Sunday, 27 December 2015

Short Eared Owls at Frodsham Marsh

Frodsham Marsh is one of my most favorite places to go birding, not just in Cheshire, but out of all the places I've ever birded. It is in my opinion one of the best. Due to a sudden break in this awful weather we have been hit with, I decided to spend a full day at the marsh with my dad. We arrived at about half past nine and immediately noticed how flooded all the fields were because of the recent heavy rain, however the gulls were making good use of that feeding opportunity and plenty of Pied Wagtails also patrolled the edges of the floods.


As soon as we arrived, Bill Morton pulled up next to us, a great mentor to me and a faithful marsh birder (there most days).

We started off at No.6 tank in hope of seeing the Green Winged Teal, however making it out amongst so many Eurasian Teal was almost impossible due to the light which was in front of us making everything silhouetted. We decided that we should come back later and give the Teal chance to come further out in to the middle of the water rather than staying put near the daisy beds.

So our next stop was a place I've never visited before on Frodsham Marsh, and this place was Frodsham Score. We had a great vantage point opposite the Manchester Ship Canal and viewed the grazed grass and salt marsh. We immediately saw the mixed Swan flock of Mute and Whooper feeding alongside Holpool Gutter. We counted 18 Whoopers of which were all adults. No juveniles might suggest that they may not have had a good breeding season.

After further inspection of the score we soon picked out 2 Great White Egrets and numerous Little Egrets scattered all across the edge of the tide. Also on the tide line were hundreds of Canada Geese with a few Pink Footed mixed with in them. Sadly there was no sign of the 2 Dark Bellied Brent Geese that had been seen the last couple of days. Due to the visibility being so good we all got a great panorama of the whole of the score.

And one of the main reasons we were here was because of it being a relatively high tide, so we were all expecting a good show from the wading birds, mainly Dunlin (my phone video will only play sideways when uploaded, does anyone know how I can rotate a phone video).

Before all that action kicked in, we were joined by Frank Duff, also a regular birder at the marsh. We all stood together despite the cold, and waited for the Dunlin to rise in the air, and when they did it was utterly amazing; at least 15,000 birds were in the air, and performed something called the Mersey snake where they murmurate in a snake like shape because of the sheer quantity of the birds. This spectacle carried on for another hour at least before the birds finally settled as the tide retreated. I also learned that when huge flocks of birds are performing in the air you often see them twist and turn and at the same time see the flock going dark and lighter colors, this terminology is called stroboscopic.

As the tide continued to push in, it seeped onto the edges of the score, pushing all the birds in as well and allowing some great views of a Merlin and all the wading birds.

 After a great proportion of the day spent at the score, me and my dad decided to head back to No.6 tank in search of the Green Winged Teal. When we arrived, most of the Teal had retreated back to roost in the daisy beds, however just before we were about to leave some very kind people pointed out that there had been a Short Eared Owl around this area.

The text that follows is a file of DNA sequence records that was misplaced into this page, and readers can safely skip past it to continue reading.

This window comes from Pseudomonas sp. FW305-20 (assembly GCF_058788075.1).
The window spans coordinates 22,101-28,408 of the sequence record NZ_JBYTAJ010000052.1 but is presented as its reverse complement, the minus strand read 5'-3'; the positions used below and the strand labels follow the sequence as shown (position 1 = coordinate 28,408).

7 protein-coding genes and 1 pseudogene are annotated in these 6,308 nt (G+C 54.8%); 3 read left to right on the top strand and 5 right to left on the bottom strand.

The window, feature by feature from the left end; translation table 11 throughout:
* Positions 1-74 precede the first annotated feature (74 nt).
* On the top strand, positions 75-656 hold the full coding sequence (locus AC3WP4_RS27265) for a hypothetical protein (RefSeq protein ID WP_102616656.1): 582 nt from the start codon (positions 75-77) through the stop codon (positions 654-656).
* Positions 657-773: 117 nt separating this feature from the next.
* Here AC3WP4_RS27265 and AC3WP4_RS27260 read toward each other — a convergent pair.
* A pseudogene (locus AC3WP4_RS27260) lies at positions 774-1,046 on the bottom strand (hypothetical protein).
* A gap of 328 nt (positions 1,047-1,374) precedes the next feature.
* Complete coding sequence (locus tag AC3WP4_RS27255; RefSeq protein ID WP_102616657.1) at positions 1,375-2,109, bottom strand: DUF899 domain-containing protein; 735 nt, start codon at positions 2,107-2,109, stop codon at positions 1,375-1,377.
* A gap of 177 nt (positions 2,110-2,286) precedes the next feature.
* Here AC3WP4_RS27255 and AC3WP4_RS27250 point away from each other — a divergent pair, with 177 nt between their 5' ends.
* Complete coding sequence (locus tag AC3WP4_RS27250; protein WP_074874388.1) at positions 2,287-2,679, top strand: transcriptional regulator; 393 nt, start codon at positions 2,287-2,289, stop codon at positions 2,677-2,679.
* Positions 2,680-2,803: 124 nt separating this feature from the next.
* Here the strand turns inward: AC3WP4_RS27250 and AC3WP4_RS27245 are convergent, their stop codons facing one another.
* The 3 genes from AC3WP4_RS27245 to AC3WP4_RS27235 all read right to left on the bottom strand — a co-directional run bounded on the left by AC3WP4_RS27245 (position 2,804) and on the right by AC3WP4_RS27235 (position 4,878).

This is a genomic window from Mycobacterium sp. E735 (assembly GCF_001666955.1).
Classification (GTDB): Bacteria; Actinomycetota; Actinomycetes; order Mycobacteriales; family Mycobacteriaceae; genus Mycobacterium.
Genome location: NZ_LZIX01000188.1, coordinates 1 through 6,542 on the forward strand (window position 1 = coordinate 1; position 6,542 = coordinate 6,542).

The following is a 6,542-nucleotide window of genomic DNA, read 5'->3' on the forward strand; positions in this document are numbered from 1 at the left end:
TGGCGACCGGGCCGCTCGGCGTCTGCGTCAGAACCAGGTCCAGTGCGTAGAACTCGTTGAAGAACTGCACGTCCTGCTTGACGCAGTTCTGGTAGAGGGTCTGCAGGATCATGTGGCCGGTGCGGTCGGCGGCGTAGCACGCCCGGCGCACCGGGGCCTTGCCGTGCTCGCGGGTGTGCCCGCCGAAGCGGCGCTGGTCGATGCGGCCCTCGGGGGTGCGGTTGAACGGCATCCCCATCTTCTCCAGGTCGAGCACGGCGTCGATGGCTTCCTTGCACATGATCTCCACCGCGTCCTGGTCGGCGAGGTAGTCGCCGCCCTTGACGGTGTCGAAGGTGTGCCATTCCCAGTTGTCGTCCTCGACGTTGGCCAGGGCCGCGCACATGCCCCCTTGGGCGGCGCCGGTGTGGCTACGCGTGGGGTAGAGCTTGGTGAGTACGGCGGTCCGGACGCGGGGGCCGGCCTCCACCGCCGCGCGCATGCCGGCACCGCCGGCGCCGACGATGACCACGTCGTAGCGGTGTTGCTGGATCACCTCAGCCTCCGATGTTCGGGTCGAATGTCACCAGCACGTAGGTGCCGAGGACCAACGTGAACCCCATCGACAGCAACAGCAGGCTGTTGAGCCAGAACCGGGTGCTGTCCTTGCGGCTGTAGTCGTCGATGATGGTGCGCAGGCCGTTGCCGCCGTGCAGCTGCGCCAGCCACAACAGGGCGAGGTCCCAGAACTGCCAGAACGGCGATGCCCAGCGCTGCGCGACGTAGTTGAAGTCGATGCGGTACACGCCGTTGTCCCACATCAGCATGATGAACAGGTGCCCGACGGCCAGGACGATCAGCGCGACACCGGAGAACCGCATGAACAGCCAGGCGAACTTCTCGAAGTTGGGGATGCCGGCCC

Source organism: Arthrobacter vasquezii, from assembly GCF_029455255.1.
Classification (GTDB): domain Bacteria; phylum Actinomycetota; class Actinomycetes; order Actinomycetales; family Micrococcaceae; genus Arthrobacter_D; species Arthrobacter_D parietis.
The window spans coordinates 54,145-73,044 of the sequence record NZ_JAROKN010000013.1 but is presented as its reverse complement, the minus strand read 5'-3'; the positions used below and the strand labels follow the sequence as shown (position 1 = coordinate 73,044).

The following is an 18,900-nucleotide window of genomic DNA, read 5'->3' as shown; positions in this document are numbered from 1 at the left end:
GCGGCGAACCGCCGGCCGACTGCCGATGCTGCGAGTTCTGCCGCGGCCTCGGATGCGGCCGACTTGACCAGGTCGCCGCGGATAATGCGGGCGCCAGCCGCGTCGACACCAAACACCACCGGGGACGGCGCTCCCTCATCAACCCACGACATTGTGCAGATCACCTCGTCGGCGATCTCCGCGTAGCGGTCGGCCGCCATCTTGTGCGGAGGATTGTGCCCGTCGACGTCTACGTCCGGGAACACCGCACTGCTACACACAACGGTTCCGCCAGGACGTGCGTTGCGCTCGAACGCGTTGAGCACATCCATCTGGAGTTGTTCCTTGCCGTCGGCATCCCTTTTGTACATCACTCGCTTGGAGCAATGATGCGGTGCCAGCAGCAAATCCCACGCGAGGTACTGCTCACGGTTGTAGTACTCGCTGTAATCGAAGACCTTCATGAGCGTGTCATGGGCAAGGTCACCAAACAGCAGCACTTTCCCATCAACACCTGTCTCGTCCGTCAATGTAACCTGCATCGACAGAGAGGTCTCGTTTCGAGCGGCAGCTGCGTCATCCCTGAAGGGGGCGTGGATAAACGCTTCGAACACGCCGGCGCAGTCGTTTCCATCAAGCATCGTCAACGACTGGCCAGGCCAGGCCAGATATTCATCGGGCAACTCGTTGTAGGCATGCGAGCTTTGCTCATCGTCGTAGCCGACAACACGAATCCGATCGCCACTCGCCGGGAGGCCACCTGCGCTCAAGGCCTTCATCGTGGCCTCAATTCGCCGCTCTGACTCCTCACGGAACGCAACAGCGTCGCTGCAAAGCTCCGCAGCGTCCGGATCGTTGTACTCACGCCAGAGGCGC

We soon latched onto it and found that there was not actually one but two Short Eared Owls quartering no.5 tank, putting on the best show I have ever seen them do. An absolutely incredible experience, and I also managed to get some great phone scopes.






I got 6 species of bird of prey today including, Kestrel, Buzzard, Short Eared Owl, Peregrine, Sparrowhawk and Merlin.

Kestrel

By the time we left it was getting onto 3:30pm. I must say a massive thank you to Bill for giving me such a great day at the marsh and I'm sure I'll be back down there before the New Year with more great bird species to tell you about.

I will leave you with a short video of the two owls.

Monday, 21 December 2015

Good Question 28 - Who Said What in 2015?

Firstly, a massive thank you to everyone who has had a go at the quizzes this year.

It is the last Quiz Night Tuesday of 2015 (so I am posting it a bit earlier than normal), and for today's quiz you need to match up the following quotes from 2015 with the people who said them.  So all you have to do is match the quote number with the correct person letter. Good luck. I will post the answers on Christmas Eve. I have switched on comments approval on so you can't be influenced by each other. I will post all you answers on Christmas Eve as well.

The is now closed, so here are the answers of who said what and when.

Well done to the winner, Keith (Holding Moments) and thanks to everyone who had a go.

Quotes

1.  There's no such thing as bad publicity
G. RSPB chief executive Mike Clarke speaking at Hen Harrier Eve 2015

2.  What I'm discussing is a barbecue on a different scale. Fire is raging across the 5000km length of Indonesia
E. George Monbiot  - Guardian column 30th October 2015

3.  From my point of view, re-wilding Britain represents a real, brave, imaginative and intelligent solution to so many of our problems
D. Chris Packham – Rewilding Britain online magazine 22 Jul 2015

4.  England has a diverse range of habitats resulting in a wonderfully rich and varied wildlife
J. Director BTO Andy Clements – Report on how to improve Natura 2000 sites – 21 May 2015

5.  This is a scandal, the scientific process appears to have been deliberately manipulated to agree with the environment secretary's views
A. Chief Executive of Buglife Matt Shardlow – New Scientist – Neonicotinoids -  27 March 2015

6.  I'm not going to drop my opposition to the badger cull because of the NFU